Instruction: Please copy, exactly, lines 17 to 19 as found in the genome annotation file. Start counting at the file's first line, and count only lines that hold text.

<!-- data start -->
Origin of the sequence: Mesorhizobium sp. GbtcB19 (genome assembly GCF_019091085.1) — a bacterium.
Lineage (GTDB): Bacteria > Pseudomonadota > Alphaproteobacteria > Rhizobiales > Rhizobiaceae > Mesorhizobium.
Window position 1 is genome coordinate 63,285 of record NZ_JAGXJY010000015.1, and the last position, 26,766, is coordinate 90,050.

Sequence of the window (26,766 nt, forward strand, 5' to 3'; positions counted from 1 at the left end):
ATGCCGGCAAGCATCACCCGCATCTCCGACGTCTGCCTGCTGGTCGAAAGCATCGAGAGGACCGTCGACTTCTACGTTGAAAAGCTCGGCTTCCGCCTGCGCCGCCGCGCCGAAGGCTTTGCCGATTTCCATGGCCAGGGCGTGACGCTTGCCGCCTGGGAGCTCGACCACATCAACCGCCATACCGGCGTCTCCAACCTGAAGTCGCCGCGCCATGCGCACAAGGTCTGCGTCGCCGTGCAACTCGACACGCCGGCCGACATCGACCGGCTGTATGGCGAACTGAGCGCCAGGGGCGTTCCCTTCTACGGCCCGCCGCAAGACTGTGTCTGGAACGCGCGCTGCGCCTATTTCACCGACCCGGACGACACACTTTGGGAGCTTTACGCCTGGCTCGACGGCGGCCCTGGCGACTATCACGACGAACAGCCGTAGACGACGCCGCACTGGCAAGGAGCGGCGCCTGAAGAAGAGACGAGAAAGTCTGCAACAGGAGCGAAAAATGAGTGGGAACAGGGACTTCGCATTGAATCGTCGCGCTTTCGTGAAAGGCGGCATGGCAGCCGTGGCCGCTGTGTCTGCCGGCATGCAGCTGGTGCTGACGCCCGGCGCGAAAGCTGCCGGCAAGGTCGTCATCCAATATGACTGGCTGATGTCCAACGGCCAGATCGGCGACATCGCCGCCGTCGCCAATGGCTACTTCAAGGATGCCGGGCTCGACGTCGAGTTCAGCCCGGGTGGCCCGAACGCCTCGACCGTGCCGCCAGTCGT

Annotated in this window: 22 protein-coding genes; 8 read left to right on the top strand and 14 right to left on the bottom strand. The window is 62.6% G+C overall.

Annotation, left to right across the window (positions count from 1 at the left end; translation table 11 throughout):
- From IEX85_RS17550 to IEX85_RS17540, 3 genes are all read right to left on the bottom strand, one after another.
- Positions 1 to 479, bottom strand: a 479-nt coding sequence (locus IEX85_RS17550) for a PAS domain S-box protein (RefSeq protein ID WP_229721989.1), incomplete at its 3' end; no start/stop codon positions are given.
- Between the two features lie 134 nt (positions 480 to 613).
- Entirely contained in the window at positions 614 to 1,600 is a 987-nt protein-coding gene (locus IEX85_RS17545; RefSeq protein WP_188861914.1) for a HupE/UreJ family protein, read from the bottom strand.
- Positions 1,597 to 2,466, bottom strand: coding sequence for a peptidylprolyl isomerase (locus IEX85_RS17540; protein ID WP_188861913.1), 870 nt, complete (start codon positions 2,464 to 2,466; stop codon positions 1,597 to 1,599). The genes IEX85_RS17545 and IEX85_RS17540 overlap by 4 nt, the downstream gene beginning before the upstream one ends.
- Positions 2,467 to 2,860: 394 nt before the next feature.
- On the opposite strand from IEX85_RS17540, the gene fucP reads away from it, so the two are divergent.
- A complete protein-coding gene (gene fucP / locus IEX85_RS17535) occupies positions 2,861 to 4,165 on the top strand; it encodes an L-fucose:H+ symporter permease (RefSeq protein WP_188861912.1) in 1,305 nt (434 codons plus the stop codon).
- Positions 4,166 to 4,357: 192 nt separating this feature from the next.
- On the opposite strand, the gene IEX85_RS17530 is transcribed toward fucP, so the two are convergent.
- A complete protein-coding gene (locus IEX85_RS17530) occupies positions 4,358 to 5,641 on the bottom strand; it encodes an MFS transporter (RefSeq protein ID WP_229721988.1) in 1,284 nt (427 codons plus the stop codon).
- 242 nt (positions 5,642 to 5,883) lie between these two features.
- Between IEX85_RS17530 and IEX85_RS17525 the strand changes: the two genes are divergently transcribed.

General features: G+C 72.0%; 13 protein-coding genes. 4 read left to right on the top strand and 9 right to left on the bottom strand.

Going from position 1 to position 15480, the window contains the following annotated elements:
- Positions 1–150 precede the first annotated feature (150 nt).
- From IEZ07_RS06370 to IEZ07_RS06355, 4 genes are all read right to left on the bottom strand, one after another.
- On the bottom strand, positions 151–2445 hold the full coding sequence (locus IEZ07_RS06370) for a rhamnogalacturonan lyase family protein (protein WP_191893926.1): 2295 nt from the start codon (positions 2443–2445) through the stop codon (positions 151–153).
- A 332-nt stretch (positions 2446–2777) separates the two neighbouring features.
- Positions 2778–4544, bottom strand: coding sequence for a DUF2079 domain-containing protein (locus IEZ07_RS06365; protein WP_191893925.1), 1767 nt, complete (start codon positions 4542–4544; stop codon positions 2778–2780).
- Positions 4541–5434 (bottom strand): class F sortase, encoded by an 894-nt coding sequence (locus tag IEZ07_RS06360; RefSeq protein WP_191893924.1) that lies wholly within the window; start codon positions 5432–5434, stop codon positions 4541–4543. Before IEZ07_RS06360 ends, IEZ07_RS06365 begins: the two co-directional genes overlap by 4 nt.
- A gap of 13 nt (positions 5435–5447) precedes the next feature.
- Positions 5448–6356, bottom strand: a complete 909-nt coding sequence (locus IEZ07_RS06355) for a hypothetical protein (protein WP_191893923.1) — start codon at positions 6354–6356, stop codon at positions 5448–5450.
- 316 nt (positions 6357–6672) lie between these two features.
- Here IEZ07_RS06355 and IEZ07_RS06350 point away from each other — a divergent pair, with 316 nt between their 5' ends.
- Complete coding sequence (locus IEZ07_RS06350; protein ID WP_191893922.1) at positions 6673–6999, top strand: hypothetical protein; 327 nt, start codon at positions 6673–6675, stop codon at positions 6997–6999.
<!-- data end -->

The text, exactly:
- On the opposite strand, the gene IEX85_RS17530 is transcribed toward fucP, so the two are convergent.
- A complete protein-coding gene (locus IEX85_RS17530) occupies positions 4,358 to 5,641 on the bottom strand; it encodes an MFS transporter (RefSeq protein ID WP_229721988.1) in 1,284 nt (427 codons plus the stop codon).
- 242 nt (positions 5,642 to 5,883) lie between these two features.